Blog talk post-Project HealthDesign Event

Sep 21, 2008, 6:13 AM, Posted by Susan Promislo

More than 200 guests joined us for Wednesday's event, "New Frontiers in Personal Health Records: A 'Report-Out' from Project HealthDesign and Forum on Next-Generation PHRs." It was an exciting day—the grantee teams rolled out their diverse PHR application prototypes and talked candidly about the themes that tied them together: focusing not just on the records but the actions you can take given the information; the power of looking beyond medical data to incorporate observations of daily living; and moving past PC-based access to practical, on-the-go IT tools that fit in your daily routines. And we heard some provocative panels talk about common platform solutions to support a vibrant marketplace of such tools, key policy considerations, how health systems are harnessing the future of PHRs, and directions that industry leaders may take to meet consumers', employers' and others' needs.

Steve Downs will have more to write on Pioneering Ideas about his thoughts on the event, and where we go from here. But in the meantime, bloggers at the event captured some interesting insights:

  • Keynote speaker Amy Tenderich of DiabetesMine summarizes many of the key themes that RWJF President Risa Lavizzo-Mourey presented at the start of the day, and which carried through the whole event. Amy's great talk at lunch reminded us with urgency, and yet much hope and humor, that the health, IT and design communities should sit up and pay attention to the fact that devices should fit people's habits, preferences and styles in addition to the particulars of their health conditions. 
  • Lygeia Ricciardi live-blogged a couple of posts during the day on the Project HealthDesign blog. She first commented on the morning grantee panels—a key point that rang through all of their work was that illness happens to the whole person, not just a body part or system. Designing tools through patients' eyes enabled very different breakthroughs as a result. She later drove home a point that U. Rochester grantee George Ferguson stated that the field should be moving toward delivering a seamless ecosystem of PHR tools and technologies for consumers, not a plethora of stand-alone gadgets.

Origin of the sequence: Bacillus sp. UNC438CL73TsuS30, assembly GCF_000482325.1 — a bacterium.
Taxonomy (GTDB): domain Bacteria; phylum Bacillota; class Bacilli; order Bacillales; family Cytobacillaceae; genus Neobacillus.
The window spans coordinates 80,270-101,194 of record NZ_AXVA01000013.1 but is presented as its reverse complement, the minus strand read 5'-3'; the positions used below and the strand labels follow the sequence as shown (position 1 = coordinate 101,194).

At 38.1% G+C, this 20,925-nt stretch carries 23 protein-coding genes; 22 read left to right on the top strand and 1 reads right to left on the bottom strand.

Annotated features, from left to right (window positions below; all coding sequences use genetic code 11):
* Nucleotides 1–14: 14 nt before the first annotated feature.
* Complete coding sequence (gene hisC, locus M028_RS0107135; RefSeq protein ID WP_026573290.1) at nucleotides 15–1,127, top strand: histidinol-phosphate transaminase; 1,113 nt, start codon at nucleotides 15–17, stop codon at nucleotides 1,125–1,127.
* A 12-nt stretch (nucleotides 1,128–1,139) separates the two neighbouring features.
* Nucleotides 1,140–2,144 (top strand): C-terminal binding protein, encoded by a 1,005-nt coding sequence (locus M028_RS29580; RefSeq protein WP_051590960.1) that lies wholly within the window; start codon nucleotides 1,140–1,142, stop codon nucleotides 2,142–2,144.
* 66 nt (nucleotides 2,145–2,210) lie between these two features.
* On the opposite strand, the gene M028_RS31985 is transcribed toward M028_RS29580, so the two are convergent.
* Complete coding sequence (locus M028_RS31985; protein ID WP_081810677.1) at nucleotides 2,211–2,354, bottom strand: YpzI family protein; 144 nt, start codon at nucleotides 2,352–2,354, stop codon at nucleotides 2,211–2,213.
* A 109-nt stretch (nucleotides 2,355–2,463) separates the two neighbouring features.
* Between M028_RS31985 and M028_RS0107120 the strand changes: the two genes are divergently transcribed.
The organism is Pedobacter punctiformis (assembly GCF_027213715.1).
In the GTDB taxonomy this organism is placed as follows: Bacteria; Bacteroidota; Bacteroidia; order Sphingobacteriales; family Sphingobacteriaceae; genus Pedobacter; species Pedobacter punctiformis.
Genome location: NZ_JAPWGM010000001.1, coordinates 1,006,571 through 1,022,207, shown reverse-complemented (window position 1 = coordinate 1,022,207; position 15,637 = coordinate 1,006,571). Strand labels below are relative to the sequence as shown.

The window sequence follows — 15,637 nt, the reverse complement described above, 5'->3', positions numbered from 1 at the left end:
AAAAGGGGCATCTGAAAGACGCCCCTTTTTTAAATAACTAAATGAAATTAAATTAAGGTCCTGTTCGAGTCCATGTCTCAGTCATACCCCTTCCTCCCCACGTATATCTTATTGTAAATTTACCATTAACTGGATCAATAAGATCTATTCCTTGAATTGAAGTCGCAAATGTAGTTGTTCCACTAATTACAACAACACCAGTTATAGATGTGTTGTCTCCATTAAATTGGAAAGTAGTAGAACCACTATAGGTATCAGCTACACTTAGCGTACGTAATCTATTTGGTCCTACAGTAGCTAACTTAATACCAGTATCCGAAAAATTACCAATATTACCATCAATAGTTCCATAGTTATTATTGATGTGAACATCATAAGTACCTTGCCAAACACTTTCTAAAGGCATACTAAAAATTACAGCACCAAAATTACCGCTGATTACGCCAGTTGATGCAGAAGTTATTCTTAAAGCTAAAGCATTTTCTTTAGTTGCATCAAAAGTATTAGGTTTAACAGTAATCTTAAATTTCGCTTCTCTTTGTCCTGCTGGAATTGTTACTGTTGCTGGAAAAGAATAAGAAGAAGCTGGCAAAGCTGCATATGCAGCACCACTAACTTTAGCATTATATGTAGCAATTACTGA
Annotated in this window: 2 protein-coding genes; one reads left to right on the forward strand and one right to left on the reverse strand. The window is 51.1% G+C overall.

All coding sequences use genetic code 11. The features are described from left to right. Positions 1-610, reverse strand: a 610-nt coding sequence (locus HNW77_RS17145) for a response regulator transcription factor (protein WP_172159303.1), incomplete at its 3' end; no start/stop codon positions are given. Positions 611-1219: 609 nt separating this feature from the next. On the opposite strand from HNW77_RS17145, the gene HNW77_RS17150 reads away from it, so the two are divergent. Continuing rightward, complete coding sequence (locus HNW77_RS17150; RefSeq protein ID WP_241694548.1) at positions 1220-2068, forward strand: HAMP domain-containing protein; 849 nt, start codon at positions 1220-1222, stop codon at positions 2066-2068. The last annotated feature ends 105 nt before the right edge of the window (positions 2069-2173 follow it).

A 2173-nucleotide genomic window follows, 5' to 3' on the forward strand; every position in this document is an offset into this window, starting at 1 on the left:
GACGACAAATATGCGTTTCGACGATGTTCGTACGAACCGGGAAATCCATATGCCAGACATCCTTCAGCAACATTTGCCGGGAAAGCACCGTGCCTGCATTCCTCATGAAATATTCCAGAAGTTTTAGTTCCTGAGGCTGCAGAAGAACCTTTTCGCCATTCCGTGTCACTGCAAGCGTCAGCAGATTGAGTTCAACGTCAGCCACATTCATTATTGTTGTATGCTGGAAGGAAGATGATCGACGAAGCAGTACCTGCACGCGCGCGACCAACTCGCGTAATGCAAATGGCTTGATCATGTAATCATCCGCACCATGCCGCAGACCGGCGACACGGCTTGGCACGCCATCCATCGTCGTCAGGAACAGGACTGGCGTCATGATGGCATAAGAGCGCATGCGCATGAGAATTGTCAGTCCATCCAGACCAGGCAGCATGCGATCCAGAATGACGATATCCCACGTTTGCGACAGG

• Vince Kuraitis of Better Health Technologies and the e-CareManagement blog moderated an afternoon panel with executives from Google, Dossia and Microsoft to tease out where the industry may be heading.  He writes on the evolution from PHRs to comprehensive PHR systems, and why this transition may take hold among patients more easily than providers.
  • Family physician and patient empowerment champion Ted Eytan posted live from the opening session and shared a great set of photos from the event.
  • It was interesting to read why an attendee from the Center for Student Health and Life thought students might be the quickest adopters of PHR applications like the ones presented on Wednesday. They think it's due to student's pervasive reliance on social networking tools and the promise that PHR technologies hold for wellness promotion. 
  • Federal Telemedicine News posted a range of points made by many of the grantees throughout the morning. 

Thanks to everyone who participated in the event.  Look for a link to a complete Web cast of the day on Monday.

This commentary originally appeared on the RWJF Pioneering Ideas blog.